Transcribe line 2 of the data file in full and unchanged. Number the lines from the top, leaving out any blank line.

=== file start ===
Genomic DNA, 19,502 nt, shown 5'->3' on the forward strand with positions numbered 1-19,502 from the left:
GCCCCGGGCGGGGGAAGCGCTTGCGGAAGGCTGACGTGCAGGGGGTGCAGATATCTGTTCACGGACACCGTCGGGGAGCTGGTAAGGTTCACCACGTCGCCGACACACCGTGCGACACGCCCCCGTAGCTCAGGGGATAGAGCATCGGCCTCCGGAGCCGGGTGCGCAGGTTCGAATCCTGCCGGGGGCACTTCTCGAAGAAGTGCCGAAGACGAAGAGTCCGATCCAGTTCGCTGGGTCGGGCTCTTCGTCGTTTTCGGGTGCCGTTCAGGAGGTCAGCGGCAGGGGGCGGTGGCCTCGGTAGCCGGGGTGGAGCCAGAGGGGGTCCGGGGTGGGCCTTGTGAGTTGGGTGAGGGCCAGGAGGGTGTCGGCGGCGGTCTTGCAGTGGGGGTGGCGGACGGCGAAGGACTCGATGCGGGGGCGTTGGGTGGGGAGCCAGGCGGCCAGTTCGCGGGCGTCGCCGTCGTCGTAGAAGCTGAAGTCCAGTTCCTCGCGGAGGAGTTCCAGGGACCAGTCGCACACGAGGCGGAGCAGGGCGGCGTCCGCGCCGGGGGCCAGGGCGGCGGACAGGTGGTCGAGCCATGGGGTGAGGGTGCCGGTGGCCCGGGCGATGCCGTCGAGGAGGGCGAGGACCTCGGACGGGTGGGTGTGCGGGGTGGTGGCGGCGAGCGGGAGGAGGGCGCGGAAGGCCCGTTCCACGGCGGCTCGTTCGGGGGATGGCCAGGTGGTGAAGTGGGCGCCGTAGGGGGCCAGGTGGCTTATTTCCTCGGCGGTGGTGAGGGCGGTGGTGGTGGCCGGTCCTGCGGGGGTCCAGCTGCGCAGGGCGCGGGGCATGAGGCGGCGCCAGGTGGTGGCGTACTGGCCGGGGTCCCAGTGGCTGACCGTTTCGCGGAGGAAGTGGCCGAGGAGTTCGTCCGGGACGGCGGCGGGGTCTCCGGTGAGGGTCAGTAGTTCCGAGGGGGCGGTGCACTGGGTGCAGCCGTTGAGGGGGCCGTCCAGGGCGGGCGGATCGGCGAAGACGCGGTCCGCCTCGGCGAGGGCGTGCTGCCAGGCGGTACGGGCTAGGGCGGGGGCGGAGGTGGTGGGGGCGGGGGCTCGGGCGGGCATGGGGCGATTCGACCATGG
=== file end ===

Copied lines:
GCCCCGGGCGGGGGAAGCGCTTGCGGAAGGCTGACGTGCAGGGGGTGCAGATATCTGTTCACGGACACCGTCGGGGAGCTGGTAAGGTTCACCACGTCGCCGACACACCGTGCGACACGCCCCCGTAGCTCAGGGGATAGAGCATCGGCCTCCGGAGCCGGGTGCGCAGGTTCGAATCCTGCCGGGGGCACTTCTCGAAGAAGTGCCGAAGACGAAGAGTCCGATCCAGTTCGCTGGGTCGGGCTCTTCGTCGTTTTCGGGTGCCGTTCAGGAGGTCAGCGGCAGGGGGCGGTGGCCTCGGTAGCCGGGGTGGAGCCAGAGGGGGTCCGGGGTGGGCCTTGTGAGTTGGGTGAGGGCCAGGAGGGTGTCGGCGGCGGTCTTGCAGTGGGGGTGGCGGACGGCGAAGGACTCGATGCGGGGGCGTTGGGTGGGGAGCCAGGCGGCCAGTTCGCGGGCGTCGCCGTCGTCGTAGAAGCTGAAGTCCAGTTCCTCGCGGAGGAGTTCCAGGGACCAGTCGCACACGAGGCGGAGCAGGGCGGCGTCCGCGCCGGGGGCCAGGGCGGCGGACAGGTGGTCGAGCCATGGGGTGAGGGTGCCGGTGGCCCGGGCGATGCCGTCGAGGAGGGCGAGGACCTCGGACGGGTGGGTGTGCGGGGTGGTGGCGGCGAGCGGGAGGAGGGCGCGGAAGGCCCGTTCCACGGCGGCTCGTTCGGGGGATGGCCAGGTGGTGAAGTGGGCGCCGTAGGGGGCCAGGTGGCTTATTTCCTCGGCGGTGGTGAGGGCGGTGGTGGTGGCCGGTCCTGCGGGGGTCCAGCTGCGCAGGGCGCGGGGCATGAGGCGGCGCCAGGTGGTGGCGTACTGGCCGGGGTCCCAGTGGCTGACCGTTTCGCGGAGGAAGTGGCCGAGGAGTTCGTCCGGGACGGCGGCGGGGTCTCCGGTGAGGGTCAGTAGTTCCGAGGGGGCGGTGCACTGGGTGCAGCCGTTGAGGGGGCCGTCCAGGGCGGGCGGATCGGCGAAGACGCGGTCCGCCTCGGCGAGGGCGTGCTGCCAGGCGGTACGGGCTAGGGCGGGGGCGGAGGTGGTGGGGGCGGGGGCTCGGGCGGGCATGGGGCGATTCGACCATGG